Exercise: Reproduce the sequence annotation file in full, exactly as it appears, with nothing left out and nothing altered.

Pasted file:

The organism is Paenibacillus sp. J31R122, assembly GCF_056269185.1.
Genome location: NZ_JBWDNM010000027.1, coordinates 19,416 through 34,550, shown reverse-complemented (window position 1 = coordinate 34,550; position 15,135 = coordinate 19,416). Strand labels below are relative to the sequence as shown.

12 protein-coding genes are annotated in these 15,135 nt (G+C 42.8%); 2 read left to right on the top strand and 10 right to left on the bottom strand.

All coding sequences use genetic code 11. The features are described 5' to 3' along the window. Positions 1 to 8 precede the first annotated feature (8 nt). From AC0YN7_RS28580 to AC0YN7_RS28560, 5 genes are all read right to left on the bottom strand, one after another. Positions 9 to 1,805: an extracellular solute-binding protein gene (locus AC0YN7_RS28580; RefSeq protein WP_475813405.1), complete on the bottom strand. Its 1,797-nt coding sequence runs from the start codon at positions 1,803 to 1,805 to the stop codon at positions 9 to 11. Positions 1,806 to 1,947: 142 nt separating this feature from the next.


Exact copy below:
The organism is Paenibacillus sp. J31R122, assembly GCF_056269185.1.
Genome location: NZ_JBWDNM010000027.1, coordinates 19,416 through 34,550, shown reverse-complemented (window position 1 = coordinate 34,550; position 15,135 = coordinate 19,416). Strand labels below are relative to the sequence as shown.

12 protein-coding genes are annotated in these 15,135 nt (G+C 42.8%); 2 read left to right on the top strand and 10 right to left on the bottom strand.

All coding sequences use genetic code 11. The features are described 5' to 3' along the window. Positions 1 to 8 precede the first annotated feature (8 nt). From AC0YN7_RS28580 to AC0YN7_RS28560, 5 genes are all read right to left on the bottom strand, one after another. Positions 9 to 1,805: an extracellular solute-binding protein gene (locus AC0YN7_RS28580; RefSeq protein WP_475813405.1), complete on the bottom strand. Its 1,797-nt coding sequence runs from the start codon at positions 1,803 to 1,805 to the stop codon at positions 9 to 11. Positions 1,806 to 1,947: 142 nt separating this feature from the next.